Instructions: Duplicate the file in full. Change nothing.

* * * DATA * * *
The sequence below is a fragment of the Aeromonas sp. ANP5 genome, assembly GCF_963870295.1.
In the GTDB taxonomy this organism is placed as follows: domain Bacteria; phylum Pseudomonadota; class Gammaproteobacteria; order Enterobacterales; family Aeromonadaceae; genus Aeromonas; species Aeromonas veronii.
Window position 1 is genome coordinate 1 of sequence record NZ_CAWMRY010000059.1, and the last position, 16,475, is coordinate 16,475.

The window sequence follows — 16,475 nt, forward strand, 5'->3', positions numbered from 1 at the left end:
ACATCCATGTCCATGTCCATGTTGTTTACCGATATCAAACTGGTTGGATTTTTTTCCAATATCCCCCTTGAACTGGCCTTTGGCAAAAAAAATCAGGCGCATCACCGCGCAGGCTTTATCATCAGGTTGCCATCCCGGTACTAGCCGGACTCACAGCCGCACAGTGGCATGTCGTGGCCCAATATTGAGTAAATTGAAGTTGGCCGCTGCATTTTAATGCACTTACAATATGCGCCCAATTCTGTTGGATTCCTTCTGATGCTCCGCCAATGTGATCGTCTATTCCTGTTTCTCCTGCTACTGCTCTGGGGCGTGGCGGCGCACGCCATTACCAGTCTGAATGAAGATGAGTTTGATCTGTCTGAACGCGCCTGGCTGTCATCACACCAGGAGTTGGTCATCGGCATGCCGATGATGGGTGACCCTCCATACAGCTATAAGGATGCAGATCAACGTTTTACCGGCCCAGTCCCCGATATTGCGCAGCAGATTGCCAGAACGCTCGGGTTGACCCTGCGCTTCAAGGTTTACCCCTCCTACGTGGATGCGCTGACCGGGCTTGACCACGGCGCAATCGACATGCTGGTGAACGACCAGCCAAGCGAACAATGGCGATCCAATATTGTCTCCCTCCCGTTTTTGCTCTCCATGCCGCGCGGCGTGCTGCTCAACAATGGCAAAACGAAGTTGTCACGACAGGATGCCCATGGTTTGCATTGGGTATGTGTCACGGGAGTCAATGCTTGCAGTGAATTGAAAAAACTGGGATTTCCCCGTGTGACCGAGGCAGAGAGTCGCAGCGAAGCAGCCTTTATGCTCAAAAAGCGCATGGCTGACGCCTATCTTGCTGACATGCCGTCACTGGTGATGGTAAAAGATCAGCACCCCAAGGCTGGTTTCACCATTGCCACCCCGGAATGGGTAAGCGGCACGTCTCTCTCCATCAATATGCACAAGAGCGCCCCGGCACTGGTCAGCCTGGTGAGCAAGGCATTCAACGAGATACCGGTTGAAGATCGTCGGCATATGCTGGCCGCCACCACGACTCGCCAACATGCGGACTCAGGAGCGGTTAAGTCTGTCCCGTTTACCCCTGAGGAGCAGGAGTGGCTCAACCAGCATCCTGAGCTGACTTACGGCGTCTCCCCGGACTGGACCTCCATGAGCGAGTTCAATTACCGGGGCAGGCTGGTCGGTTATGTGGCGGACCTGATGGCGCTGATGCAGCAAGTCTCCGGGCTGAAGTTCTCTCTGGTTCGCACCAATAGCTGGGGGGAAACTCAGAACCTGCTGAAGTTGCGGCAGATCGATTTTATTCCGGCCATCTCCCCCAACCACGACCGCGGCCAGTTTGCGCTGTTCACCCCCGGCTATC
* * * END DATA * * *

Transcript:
The sequence below is a fragment of the Aeromonas sp. ANP5 genome, assembly GCF_963870295.1.
In the GTDB taxonomy this organism is placed as follows: domain Bacteria; phylum Pseudomonadota; class Gammaproteobacteria; order Enterobacterales; family Aeromonadaceae; genus Aeromonas; species Aeromonas veronii.
Window position 1 is genome coordinate 1 of sequence record NZ_CAWMRY010000059.1, and the last position, 16,475, is coordinate 16,475.

The window sequence follows — 16,475 nt, forward strand, 5'->3', positions numbered from 1 at the left end:
ACATCCATGTCCATGTCCATGTTGTTTACCGATATCAAACTGGTTGGATTTTTTTCCAATATCCCCCTTGAACTGGCCTTTGGCAAAAAAAATCAGGCGCATCACCGCGCAGGCTTTATCATCAGGTTGCCATCCCGGTACTAGCCGGACTCACAGCCGCACAGTGGCATGTCGTGGCCCAATATTGAGTAAATTGAAGTTGGCCGCTGCATTTTAATGCACTTACAATATGCGCCCAATTCTGTTGGATTCCTTCTGATGCTCCGCCAATGTGATCGTCTATTCCTGTTTCTCCTGCTACTGCTCTGGGGCGTGGCGGCGCACGCCATTACCAGTCTGAATGAAGATGAGTTTGATCTGTCTGAACGCGCCTGGCTGTCATCACACCAGGAGTTGGTCATCGGCATGCCGATGATGGGTGACCCTCCATACAGCTATAAGGATGCAGATCAACGTTTTACCGGCCCAGTCCCCGATATTGCGCAGCAGATTGCCAGAACGCTCGGGTTGACCCTGCGCTTCAAGGTTTACCCCTCCTACGTGGATGCGCTGACCGGGCTTGACCACGGCGCAATCGACATGCTGGTGAACGACCAGCCAAGCGAACAATGGCGATCCAATATTGTCTCCCTCCCGTTTTTGCTCTCCATGCCGCGCGGCGTGCTGCTCAACAATGGCAAAACGAAGTTGTCACGACAGGATGCCCATGGTTTGCATTGGGTATGTGTCACGGGAGTCAATGCTTGCAGTGAATTGAAAAAACTGGGATTTCCCCGTGTGACCGAGGCAGAGAGTCGCAGCGAAGCAGCCTTTATGCTCAAAAAGCGCATGGCTGACGCCTATCTTGCTGACATGCCGTCACTGGTGATGGTAAAAGATCAGCACCCCAAGGCTGGTTTCACCATTGCCACCCCGGAATGGGTAAGCGGCACGTCTCTCTCCATCAATATGCACAAGAGCGCCCCGGCACTGGTCAGCCTGGTGAGCAAGGCATTCAACGAGATACCGGTTGAAGATCGTCGGCATATGCTGGCCGCCACCACGACTCGCCAACATGCGGACTCAGGAGCGGTTAAGTCTGTCCCGTTTACCCCTGAGGAGCAGGAGTGGCTCAACCAGCATCCTGAGCTGACTTACGGCGTCTCCCCGGACTGGACCTCCATGAGCGAGTTCAATTACCGGGGCAGGCTGGTCGGTTATGTGGCGGACCTGATGGCGCTGATGCAGCAAGTCTCCGGGCTGAAGTTCTCTCTGGTTCGCACCAATAGCTGGGGGGAAACTCAGAACCTGCTGAAGTTGCGGCAGATCGATTTTATTCCGGCCATCTCCCCCAACCACGACCGCGGCCAGTTTGCGCTGTTCACCCCCGGCTATC